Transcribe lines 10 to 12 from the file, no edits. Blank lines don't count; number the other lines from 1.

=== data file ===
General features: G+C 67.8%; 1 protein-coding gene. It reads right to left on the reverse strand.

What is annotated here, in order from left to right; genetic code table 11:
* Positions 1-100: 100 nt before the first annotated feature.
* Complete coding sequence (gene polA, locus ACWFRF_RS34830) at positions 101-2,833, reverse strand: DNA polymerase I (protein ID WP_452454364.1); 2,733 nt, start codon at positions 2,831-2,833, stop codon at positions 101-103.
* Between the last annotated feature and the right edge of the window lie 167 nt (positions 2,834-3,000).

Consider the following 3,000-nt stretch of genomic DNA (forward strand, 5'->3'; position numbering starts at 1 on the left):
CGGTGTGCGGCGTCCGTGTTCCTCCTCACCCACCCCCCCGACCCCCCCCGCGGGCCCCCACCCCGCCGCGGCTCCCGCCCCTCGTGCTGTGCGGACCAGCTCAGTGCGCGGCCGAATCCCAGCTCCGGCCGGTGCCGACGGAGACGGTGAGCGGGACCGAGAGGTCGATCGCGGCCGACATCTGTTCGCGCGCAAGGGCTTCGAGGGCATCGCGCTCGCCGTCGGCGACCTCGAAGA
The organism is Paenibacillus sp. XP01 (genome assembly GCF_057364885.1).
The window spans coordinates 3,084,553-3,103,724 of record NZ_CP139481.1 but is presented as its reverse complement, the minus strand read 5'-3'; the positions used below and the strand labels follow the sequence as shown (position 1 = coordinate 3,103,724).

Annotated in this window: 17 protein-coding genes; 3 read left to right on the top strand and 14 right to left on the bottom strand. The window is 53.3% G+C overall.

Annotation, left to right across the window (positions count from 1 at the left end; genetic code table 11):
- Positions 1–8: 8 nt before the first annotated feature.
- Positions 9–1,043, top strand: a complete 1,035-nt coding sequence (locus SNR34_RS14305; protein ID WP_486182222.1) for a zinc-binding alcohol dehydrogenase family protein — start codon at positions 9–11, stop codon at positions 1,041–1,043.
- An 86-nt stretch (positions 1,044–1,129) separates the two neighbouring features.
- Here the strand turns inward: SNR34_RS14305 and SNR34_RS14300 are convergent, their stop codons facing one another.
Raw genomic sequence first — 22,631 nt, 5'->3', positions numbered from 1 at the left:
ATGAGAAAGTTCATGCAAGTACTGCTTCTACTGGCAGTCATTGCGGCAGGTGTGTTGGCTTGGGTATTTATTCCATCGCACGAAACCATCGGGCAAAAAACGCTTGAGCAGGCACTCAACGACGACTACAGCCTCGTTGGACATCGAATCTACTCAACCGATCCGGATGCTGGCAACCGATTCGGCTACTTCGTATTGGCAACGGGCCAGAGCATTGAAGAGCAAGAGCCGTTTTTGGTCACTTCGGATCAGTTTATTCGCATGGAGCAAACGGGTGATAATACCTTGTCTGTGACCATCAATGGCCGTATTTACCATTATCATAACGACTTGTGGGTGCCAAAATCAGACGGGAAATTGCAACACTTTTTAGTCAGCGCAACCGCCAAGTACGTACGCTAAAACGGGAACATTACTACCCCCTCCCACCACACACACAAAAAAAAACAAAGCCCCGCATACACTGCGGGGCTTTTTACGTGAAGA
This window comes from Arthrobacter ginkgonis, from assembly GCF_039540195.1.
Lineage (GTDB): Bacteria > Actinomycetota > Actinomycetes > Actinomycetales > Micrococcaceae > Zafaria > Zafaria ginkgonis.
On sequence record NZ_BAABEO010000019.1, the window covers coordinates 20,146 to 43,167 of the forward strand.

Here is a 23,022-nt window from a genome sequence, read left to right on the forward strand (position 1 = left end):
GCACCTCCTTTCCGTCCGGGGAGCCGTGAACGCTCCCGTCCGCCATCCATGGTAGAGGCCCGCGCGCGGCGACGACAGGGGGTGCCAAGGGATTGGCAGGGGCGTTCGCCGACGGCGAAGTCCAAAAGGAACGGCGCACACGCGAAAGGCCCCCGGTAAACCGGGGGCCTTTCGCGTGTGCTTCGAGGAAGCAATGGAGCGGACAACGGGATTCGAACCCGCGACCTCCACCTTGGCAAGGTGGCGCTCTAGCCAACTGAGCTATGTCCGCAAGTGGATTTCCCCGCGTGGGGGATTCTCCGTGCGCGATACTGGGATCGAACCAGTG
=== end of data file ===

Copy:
Annotated in this window: 17 protein-coding genes; 3 read left to right on the top strand and 14 right to left on the bottom strand. The window is 53.3% G+C overall.

Annotation, left to right across the window (positions count from 1 at the left end; genetic code table 11):
- Positions 1–8: 8 nt before the first annotated feature.